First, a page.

We can organize your private tour, arrange a licensed travel guide and make your visit in Heraklion, Crete’s capital city, a unique experience.Visiting Heraklion for the first time, the visitor nowadays may be surprised by the changes that are taking place there. Over the past years the infrastructure of the city has been improved, pedestrian streets give to the guests the opportunity to walk through the city and enjoy the monuments.
These changes create the balance of the past, with the unique monuments, and of the future with a vibrant and active city, which is planning its next steps. The traditionally warm, considerate people of the city of Heraklion and the fine Venetian buildings that have been restored, the open public spaces, such as the square of Liberty or the historical center of the city, with the Square of El. Venizelos (the fountain with the Venetian Lions ) and open view over the Mediterranean sea. All of above can be part of your private tour in Heraklion
Heraklion nowadays balances between the fast moving currents of regeneration and a deep desire to maintain links with its past, its tradition. This is what defines the city of Heraklion. The ‘old town’ parts of the city, that date back to Venetian times, now offer visitors some fantastic walks in the heart of the city.
If you begin a walk together with your private tour guide around Heraklion, starting at the fishing harbor close to the modern port, what will strike you first is the Venetian fortress at the gate of the small harbor. The fortress was originally built by the Venetians and was known as Rocca al Mare, but the locals use the Turkish name which is Koules. For many centuries it was used to protect against invasions, as were the impressive city walls and moat gaps. These are among the longest city walls of Venetian cities of the Mediterranean. Nowadays you can enjoy a stroll along the beach, starting from the port, you can reach the commercial center of Talos, and then continue, following the walls till the Bastion of Martinengo (where the famous author of Zorbas the Greek was buried, N. Kazantzakis).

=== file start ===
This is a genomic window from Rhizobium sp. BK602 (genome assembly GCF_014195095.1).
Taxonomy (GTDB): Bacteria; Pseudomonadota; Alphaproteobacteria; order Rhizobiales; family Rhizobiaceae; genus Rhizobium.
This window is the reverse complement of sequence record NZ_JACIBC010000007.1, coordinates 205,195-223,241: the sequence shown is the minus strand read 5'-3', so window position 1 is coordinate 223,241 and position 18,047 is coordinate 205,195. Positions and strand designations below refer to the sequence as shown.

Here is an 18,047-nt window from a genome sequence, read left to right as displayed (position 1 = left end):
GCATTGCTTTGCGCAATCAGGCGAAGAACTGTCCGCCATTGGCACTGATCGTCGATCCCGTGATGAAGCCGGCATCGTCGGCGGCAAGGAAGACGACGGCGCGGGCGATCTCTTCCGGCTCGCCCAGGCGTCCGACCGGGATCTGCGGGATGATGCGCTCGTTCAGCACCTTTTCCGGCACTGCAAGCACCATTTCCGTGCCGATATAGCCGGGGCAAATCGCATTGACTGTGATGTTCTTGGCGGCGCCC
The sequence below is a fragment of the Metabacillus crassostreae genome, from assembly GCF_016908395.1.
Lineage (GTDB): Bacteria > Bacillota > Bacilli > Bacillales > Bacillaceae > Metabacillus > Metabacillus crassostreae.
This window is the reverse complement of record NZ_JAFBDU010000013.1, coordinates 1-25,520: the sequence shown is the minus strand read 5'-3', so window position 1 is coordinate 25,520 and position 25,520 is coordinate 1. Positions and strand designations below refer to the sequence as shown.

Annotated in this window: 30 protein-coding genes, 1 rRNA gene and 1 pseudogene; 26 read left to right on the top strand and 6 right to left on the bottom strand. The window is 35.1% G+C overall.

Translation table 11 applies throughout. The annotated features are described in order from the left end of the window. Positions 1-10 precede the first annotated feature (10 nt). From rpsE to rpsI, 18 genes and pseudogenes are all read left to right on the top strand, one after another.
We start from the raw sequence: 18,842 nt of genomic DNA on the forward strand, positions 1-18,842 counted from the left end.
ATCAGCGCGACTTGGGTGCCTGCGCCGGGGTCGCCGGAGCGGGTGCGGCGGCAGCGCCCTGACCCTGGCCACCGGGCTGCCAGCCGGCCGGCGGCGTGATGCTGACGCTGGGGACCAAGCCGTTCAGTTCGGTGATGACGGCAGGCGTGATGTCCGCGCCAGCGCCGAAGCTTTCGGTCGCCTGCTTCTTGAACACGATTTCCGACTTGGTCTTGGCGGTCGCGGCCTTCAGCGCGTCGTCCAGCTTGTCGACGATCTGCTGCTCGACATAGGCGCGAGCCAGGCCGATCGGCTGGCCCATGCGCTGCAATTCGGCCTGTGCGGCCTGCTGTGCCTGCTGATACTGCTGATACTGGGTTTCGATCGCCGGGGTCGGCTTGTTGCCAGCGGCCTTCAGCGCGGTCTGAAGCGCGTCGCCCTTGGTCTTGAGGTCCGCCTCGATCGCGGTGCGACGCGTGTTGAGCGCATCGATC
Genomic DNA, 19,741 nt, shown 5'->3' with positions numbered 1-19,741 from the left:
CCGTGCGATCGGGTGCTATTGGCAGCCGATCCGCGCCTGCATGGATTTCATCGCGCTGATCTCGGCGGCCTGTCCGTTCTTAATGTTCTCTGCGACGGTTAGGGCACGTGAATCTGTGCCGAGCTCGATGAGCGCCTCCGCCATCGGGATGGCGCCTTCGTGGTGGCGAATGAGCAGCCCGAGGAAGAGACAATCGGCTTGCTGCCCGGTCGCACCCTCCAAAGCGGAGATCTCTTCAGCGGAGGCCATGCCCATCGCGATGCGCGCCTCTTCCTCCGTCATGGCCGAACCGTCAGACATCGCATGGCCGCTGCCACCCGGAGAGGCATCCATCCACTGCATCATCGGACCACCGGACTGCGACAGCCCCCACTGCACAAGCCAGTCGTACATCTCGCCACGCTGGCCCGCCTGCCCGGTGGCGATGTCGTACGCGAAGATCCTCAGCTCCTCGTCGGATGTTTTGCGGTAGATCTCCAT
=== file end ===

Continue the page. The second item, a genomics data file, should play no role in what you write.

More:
During your private tour in Heraklion take pictures of the Venetian Arsenals and use the pedestrian street of 25th August street to reach the Lions fountain at Venizelou sq. The street takes its name from the events of 1898 during the War against the Ottomans.
Walking up the short hill, and passing the shops and tourist offices, we reach St. Titus’ Cathedral, an impressive sight worth visiting while being on a private tour in Heraklion. Saint Titus, a fellow traveller of Saint Paul, preached the gospel in Crete during Roman rule and was martyred in Gortyn, where a 7th Century basilica stands in his memory. His church in Heraklion was built during the second Byzantine period, when it first served as the city’s cathedral. During Venetian rule, it housed the seat of the Catholic archbishop and was renovated in 1466, only to be ruined by fire in 1544. During the Turkish Occupation it served as a mosque and called Vizier Tzami, when a minaret was added, which did not survive down to the present. The present-day structure is the result of further renovations after its almost entire destruction by the devastating earthquake of 1856. The relics of St. Titus were transferred here from Venice in 1956 and have since then been kept in the narthex of the church. If St. Titus church is open during your visit, it is worth going in.
A little further and your private tourist guide will help you discover the Venetian architecture of the Loggia which functioned as a club for the nobility to gather and relax. The Loggia is a wonderful example of Venetian architecture, it was built in the 16th century and was located in the Piazza dei Signori (Square of the Administrative Authorities), and was fully renovated after the Second World War. Today, the Loggia, decorated with sculptured coat of arms, trophies and metopes, houses part of the town-hall of Heraklion.
The Basilica of St. Marcus patron saint of the Venetian is now the Municipal Art Gallery of Heraklion and often hosts art exhibitions, open to the public. Built in 1239 in the Piazza delle Biade (Square of Blades), it was at the time, the Cathedral of Crete.